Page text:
Erwählung und Verwerfung? Das will uns nicht in die Köpfe. Das biblische Zeugnis ist jedoch überwältigend. Herman Bavinck (Reformed Dogmatics, Vol. 2, S. 393f):
It is true that Scripture seldom speaks of reprobation as an eternal decree. All the more, however, does it represent reprobation as an act of God in history. He rejects Cain (Gen. 4:5), curses Canaan (Gen. 9:25), expels Ishmael (Gen. 21:12; Rom. 9:7; Gal. 4:30), hates Esau (Gen. 25:23–26; Mal. 1:2–3; Rom. 9:13; Heb. 12:17), and permits the Gentiles to walk in their own ways (Acts 14:16). Even within the circle of revelation there is frequent mention of a rejection by the Lord of his people and of particular persons (Deut. 29:28; 1 Sam. 15:23, 26; 16:1; 2 Kings 17:20; 23:27; Ps. 53:5; 78:67; 89:38; Jer. 6:30; 14:19; 31:37; Hos. 4:6; 9:17). But also in that negative event of rejection there is frequently present a positive action of God, consisting in hatred (Mal. 1:2–3; Rom. 9:13), cursing (Gen. 9:25), hardening (Exod. 4:21; 7:3; 9:12; 10:20, 27; 11:10; 14:4; Deut. 2:30; Josh. 11:20; 1 Sam. 2:25; Ps. 105:25; John 12:40; Rom. 9:18), infatuation (1 Kings 12:15; 2 Sam. 17:14; Ps. 107:40; Job 12:24; Isa. 44:25; 1 Cor. 1:19), blinding and stupefaction (Isa. 6:9; Matt. 13:13; Mark 4:12; Luke 8:10; John 12:40; Acts 28:26; Rom. 11:8). God’s reign covers all things, and he even has a hand in people’s sins. He sends a lying spirit (1 Kings 22:23; 2 Chron. 18:22), through Satan stirs up David (2 Sam. 24:1; 1 Chron. 21:1), tests Job (ch. 1), calls Nebuchadnezzar and Cyrus his servants (2 Chron. 36:22; Ezra 1:1; Isa. 44:28; 45:1; Jer. 27:6; 28:14; etc.) and Assyria the rod of his anger (Isa. 10:5ff.). He delivers up Christ into the hands of his enemies (Acts 2:23; 4:28), sets him for the fall of many, and makes him a fragrance from death to death, a stone of stumbling, and a rock of offense (Luke 2:34; John 3:19; John 9:39; 2 Cor. 2:16; 1 Pet. 2:8). He abandons people to their sins (Rom. 1:24), sends a spirit of delusion (2 Thess. 2:11), raises up Shimei to curse David (2 Sam. 16:10; cf. Ps. 39:9), uses Pharaoh to show his power (Rom. 9:17), and heals the man blind from birth to manifest his glory (John 9:3). Certainly in all these works of God one must not overlook people’s own sinfulness. In the process of divine hardening humans harden themselves (Exod. 7:13, 22; 8:15; 9:35; 13:15; 2 Chron. 36:13; Job 9:4; Ps. 95:8; Prov. 28:14; Heb. 3:8; 4:7). Jesus speaks in parables not only in order that people will fail to understand but also because people refuse to see or hear (Matt. 13:13). God gives people up to sin and delusion because they have made themselves deserving of it (Rom. 1:32; 2 Thess. 2:11). And it is ex posteriori that believers see God’s governing hand in the wicked deeds of enemies (2 Sam. 16:10; Ps. 39:9–10). Nevertheless, in all these things also the will and power of God become manifest, and his absolute sovereignty is revealed. He makes weal and creates woe; he forms the light and creates the darkness (Isa. 45:7; Amos 3:6); he creates the wicked for the day of evil (Prov. 16:4), does whatever he pleases (Ps. 115:3), does according to his will among the inhabitants of the earth (Dan. 4:35), inclines the heart of all humans as he wills (Prov. 16:9; 21:1), and orders their steps (Prov. 20:24; Jer. 10:23). Out of the same lump of clay he makes one vessel for beauty and another for menial use (Jer. 18; Rom. 9:20–24), has compassion upon whomever he wills and hardens the heart of whomever he wills (Rom. 9:18). He destines some people to disobedience (1 Pet. 2:8), designates some for condemnation (Jude 4), and refrains from recording the names of some in the Book of Life (Rev. 13:8; 17:8).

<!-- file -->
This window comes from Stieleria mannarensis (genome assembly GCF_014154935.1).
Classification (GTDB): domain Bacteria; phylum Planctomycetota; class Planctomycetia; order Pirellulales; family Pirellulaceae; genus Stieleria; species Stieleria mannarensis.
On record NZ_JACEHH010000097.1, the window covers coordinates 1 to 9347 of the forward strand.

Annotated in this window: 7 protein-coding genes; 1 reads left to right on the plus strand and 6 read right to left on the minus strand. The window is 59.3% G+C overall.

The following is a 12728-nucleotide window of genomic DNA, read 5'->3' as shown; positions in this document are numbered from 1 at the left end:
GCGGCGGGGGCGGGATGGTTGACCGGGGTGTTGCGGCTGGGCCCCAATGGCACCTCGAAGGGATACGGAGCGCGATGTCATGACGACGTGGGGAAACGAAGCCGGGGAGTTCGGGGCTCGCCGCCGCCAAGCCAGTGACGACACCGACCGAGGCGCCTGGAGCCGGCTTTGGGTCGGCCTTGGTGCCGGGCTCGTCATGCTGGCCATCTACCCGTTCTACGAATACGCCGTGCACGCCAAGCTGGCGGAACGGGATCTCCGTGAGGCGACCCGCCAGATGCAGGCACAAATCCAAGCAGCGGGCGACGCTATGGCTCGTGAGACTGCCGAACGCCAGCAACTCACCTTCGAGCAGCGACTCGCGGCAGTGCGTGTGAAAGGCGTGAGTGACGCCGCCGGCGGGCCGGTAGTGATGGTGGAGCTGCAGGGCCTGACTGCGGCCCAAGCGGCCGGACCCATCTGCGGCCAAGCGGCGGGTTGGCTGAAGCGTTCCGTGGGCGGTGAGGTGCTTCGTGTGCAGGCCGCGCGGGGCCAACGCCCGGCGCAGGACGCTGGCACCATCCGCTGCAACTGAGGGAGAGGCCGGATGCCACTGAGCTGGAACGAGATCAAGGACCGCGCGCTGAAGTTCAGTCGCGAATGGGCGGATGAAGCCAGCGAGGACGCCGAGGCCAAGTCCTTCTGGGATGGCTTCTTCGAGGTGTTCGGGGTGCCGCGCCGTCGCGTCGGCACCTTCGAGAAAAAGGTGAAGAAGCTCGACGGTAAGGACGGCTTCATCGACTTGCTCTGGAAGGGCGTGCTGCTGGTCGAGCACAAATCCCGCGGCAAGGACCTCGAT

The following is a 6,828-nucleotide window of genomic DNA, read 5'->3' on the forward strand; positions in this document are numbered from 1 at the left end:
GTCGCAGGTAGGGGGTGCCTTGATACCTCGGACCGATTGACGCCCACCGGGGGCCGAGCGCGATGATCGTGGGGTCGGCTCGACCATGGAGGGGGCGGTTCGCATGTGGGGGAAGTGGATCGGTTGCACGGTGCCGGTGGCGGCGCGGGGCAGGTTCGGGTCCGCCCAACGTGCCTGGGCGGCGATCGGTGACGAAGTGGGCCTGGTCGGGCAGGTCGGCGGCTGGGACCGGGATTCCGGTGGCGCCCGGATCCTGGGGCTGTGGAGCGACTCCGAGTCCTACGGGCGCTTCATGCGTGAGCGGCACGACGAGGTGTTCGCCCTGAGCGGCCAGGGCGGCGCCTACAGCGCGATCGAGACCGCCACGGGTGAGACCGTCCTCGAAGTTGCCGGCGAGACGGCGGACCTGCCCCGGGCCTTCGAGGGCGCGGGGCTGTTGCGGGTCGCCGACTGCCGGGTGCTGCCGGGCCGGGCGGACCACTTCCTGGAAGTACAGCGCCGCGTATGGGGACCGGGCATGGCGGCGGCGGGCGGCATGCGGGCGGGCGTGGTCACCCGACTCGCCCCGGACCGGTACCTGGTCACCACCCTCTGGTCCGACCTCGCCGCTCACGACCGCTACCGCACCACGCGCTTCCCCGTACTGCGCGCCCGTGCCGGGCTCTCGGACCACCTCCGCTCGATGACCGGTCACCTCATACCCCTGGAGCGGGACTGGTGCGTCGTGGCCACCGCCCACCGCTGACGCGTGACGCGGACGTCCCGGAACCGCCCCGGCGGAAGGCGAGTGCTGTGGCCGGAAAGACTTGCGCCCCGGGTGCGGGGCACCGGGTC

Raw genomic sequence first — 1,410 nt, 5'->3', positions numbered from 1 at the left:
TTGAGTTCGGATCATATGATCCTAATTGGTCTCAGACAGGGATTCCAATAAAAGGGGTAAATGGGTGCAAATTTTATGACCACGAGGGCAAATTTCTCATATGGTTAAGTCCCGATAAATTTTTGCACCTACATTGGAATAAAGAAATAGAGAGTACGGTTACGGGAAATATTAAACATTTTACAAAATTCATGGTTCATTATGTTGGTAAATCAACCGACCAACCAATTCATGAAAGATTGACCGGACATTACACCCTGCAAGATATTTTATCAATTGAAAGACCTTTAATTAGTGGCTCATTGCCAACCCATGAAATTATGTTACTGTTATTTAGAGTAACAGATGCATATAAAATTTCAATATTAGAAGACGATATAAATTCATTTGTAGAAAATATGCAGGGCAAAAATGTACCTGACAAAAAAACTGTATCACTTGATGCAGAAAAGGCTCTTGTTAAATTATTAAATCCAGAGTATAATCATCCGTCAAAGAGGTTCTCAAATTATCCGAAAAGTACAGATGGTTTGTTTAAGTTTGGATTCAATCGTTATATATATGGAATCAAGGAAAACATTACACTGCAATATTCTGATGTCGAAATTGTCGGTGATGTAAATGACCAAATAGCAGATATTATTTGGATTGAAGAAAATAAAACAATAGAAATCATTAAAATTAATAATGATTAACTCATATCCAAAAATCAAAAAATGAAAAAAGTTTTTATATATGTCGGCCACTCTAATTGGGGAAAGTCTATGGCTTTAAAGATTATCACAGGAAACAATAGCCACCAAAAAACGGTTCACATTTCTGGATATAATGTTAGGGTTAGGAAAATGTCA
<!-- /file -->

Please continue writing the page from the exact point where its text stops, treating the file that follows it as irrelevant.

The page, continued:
Vielmehr sehe ich immer wieder die Versuche, mit den unteren Stellen diesen kumulativen Beweis zu überstimmen (S. 398).
(T)he reprobates also receive many blessings, blessings that do not as such arise from the decree of reprobation but from the goodness and grace of God. They receive many natural gifts—life, health, strength, food, drink, good cheer, and so forth (Matt. 5:45; Acts 14:17; 17:27; Rom. 1:19; James 1:17)—for God does not leave himself without a witness. He endures them with much patience (Rom. 9:22). He has the gospel of his grace proclaimed to them and takes no pleasure in their death (Ezek. 18:23; 33:11; Matt. 23:27; Luke 19:41; 24:47; John 3:16; Acts 17:30; Rom. 11:32; 1 Thess. 5:9; 1 Tim. 2:4; 2 Pet. 3:9)
Und wie ist es mit der Sünde? Nochmals Bavinck (398f):
Sin and its punishment can never as such, and for their own sake, have been willed by God. They are contrary to his nature. He is far removed from wickedness and does not willingly afflict anyone. When he does it, it is not because, deep down, he wants to. They can therefore have been willed by God only as a means to a different, better, and greater good. (…)God’s sovereignty is never more brilliantly manifested than when he manages to overrule evil for good (Gen. 50:20) and makes evil subservient to the salvation of the church (Rom. 8:28; 1 Cor. 3:21–23), the glory of Christ (1 Cor. 15:24ff.; Eph. 1:21–22; Phil. 2:9; Col. 1:16), and the glory of God’s name (Prov. 16:4; Ps. 51:4; Job 1:21; John 9:3; Rom. 9:17, 22–23; 11:36; 1 Cor. 15:28).